From the monthly archives: "April 2020"
What's That Bug? does not endorse extermination

Subject:  caterpillar
Geographic location of the bug:  China Grove, TX 78263
Date: 03/30/2020
Time: 05:29 PM EDT
Your letter to the bugman:  I have never seen this type caterpillar before.  I cannot find any pictures like it online. It was about 3-4 four inches long. Can you identify it and the butterfly or math it morphs into?  Thank You!
How you want your letter signed:  Mako Ivory

Calleta Silkmoth Caterpillar

Dear Mako,
This is a Giant Silkmoth Caterpillar from the family Saturniidae, and we quickly identified it as a Calleta Silkmoth Caterpillar,
Eupackardia calleta, thanks to images on BugGuide.  Here is an image of the adult Calleta Silkmoth from our archives.

What's That Bug? does not endorse extermination

Subject:  Wasp, hornet, or bee?
Geographic location of the bug:  Blue Ridge Mountains, Clarke County, VA
Date: 03/30/2020
Time: 03:24 PM EDT
Your letter to the bugman:  I noticed 2 or more dozen of these in a firewood pile I have on the side of my yard. I need to stack it to season for next winter. I don’t necessarily want to disturb bees if that’s what they are but I also don’t want to get stung by a swarm and find out if I’m allergic if they are Hornets or wasps.
How you want your letter signed:  Ross

Banded Ash Borer

Dear Ross,
This isn’t a “wasp, hornet, or bee” but rather a Longhorned Borer Beetle in the genus
Neoclytus, probably the Banded Ash Borer, a native species that we identified on BugGuide.  According to BugGuide:  “Adults emerge May-Aug in the North, Feb-Nov in the South” and “often emerges indoors from firewood; sawlogs may become infested within 20 days of felling during summer.”  You will not be stung if you stack the wood.

What's That Bug? does not endorse extermination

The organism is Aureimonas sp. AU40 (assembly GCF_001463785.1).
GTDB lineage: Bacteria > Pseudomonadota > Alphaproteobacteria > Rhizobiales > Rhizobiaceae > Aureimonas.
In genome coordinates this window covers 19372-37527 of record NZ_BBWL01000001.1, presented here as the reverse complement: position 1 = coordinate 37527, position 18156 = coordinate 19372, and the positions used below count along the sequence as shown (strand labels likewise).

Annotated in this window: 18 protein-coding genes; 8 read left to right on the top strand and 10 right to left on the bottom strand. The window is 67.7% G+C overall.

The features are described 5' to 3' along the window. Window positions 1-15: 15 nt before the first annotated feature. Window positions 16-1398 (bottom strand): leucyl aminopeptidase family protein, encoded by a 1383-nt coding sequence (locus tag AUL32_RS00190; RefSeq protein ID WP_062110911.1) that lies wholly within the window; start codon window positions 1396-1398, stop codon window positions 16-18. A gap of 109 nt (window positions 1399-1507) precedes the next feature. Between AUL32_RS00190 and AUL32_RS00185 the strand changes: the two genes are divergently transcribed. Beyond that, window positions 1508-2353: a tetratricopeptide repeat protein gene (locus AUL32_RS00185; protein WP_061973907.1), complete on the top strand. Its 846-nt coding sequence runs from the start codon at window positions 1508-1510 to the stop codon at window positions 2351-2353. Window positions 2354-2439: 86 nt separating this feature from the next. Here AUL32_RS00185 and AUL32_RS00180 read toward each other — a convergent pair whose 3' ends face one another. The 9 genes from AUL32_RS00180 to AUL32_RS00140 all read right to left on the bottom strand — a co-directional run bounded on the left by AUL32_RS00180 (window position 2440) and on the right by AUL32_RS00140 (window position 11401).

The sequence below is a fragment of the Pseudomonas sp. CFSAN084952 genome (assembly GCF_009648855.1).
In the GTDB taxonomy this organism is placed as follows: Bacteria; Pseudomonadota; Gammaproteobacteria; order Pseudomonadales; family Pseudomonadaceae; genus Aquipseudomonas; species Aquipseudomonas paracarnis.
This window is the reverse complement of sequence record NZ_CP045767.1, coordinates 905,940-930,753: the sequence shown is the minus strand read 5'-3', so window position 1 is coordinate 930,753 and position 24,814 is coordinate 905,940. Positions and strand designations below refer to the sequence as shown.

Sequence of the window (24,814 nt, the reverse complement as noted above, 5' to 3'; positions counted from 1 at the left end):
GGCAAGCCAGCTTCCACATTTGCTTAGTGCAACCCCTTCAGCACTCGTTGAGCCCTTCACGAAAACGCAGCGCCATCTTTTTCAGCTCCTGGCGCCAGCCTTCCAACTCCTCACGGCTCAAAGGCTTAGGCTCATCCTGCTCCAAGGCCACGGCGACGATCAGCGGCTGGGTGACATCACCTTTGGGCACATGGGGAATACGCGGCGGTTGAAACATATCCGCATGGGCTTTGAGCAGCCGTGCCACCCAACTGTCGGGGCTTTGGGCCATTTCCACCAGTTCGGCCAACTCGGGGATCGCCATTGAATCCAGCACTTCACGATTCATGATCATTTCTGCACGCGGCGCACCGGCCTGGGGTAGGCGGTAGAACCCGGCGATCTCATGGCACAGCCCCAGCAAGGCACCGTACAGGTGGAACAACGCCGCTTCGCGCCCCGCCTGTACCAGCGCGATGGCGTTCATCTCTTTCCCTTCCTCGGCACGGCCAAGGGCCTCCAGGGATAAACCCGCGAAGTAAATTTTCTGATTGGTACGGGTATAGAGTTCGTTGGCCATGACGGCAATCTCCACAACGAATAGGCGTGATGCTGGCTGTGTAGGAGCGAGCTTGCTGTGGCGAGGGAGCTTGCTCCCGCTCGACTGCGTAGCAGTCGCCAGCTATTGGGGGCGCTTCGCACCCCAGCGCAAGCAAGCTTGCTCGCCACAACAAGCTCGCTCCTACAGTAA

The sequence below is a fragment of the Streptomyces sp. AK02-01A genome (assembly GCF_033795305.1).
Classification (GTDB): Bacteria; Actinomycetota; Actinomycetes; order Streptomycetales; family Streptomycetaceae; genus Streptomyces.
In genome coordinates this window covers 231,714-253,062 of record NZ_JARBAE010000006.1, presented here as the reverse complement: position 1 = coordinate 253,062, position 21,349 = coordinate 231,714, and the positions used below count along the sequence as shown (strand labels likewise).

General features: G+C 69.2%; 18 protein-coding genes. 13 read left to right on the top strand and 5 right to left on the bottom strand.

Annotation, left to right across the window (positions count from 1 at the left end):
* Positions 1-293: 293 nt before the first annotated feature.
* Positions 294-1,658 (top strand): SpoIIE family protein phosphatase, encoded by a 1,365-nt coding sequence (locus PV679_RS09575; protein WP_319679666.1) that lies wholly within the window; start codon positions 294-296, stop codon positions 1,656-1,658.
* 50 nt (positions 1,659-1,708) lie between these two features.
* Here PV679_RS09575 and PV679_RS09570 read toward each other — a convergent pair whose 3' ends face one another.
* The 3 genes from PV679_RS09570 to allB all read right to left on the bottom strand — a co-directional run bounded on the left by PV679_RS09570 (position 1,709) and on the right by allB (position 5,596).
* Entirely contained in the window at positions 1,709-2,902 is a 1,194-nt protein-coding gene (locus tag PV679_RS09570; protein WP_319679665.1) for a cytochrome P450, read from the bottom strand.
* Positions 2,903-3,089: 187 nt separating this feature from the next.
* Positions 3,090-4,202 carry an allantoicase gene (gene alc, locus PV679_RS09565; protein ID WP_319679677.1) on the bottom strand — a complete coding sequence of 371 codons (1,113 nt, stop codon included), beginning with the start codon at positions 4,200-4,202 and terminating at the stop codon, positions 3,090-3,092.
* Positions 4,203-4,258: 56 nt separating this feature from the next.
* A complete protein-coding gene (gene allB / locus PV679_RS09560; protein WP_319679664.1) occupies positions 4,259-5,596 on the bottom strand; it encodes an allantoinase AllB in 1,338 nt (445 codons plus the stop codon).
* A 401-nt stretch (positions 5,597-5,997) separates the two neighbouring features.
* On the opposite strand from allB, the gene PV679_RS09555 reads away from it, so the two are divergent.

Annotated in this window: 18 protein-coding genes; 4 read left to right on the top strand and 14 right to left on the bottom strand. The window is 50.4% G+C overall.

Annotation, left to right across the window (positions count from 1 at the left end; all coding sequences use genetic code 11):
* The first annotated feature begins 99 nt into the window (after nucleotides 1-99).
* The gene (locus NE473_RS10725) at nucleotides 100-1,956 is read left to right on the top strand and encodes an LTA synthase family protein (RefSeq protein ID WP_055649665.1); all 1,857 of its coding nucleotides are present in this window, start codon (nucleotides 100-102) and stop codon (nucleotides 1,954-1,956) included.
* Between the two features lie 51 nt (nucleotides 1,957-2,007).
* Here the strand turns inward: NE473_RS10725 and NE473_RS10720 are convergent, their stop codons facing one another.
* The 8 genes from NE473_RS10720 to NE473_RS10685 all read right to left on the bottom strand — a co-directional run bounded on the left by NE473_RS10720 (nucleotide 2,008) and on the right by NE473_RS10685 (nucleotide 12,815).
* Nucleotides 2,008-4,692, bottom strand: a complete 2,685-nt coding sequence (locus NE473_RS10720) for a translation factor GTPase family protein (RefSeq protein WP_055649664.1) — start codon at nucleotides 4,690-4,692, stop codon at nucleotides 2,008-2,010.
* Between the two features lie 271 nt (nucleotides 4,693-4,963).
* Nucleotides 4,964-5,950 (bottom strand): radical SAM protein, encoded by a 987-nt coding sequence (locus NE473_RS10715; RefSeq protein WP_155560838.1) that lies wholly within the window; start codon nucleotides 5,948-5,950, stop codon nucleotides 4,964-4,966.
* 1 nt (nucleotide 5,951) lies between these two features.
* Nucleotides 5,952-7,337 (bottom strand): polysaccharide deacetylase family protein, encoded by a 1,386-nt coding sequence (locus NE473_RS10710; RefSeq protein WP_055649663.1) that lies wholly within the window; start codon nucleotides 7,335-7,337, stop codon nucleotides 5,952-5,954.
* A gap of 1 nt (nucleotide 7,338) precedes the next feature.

Subject:  Spikybugs in garden pond
Geographic location of the bug:  Norfolk, United Kingdom
Date: 03/23/2020
Time: 08:29 AM EDT
Your letter to the bugman:  Hello, At first I thought these creatures were pieces of pond weed. However, on observing them for 10 minutes or so, I see they are ALIVE and they appear to be interacting with each other.  The are located in one small part of a garden pond. They appear to have a sucker on one end. I replaced the bug in the photo back in the pond! Thank you for any help in identification.
How you want your letter signed:  Jo

Caddisfly Larva

Dear Jo,
This is the larva of a Caddisfly, an aquatic naiad that will eventually metamorphose into a flying insect that somewhat resembles a moth.  Caddisfly larvae construct a shelter from twigs, shells, pebbles, and other debris, and different species of Caddisflies construct different types of cases.  This image on Ed Brown Wildlife and Nature Photography looks exactly like your individual.  We are making your submission our Bug of the Month for April 2020.

Hello Daniel,
Thank you so much for this information – and so quickly!  I’m sure our caddis flies will be honoured to feature as your Bug of the Month!
Your site is wonderful. I’m just about to buy the Kindle version of your book, which I must get through Amazon UK, as US Amazon will not accept an order from my UK account.
Here’s wishing you and all concerned at What’s That Bug? the best of health in these difficult times.  And many thanks again for the information.
Kind regards,
Jo
What's That Bug? does not endorse extermination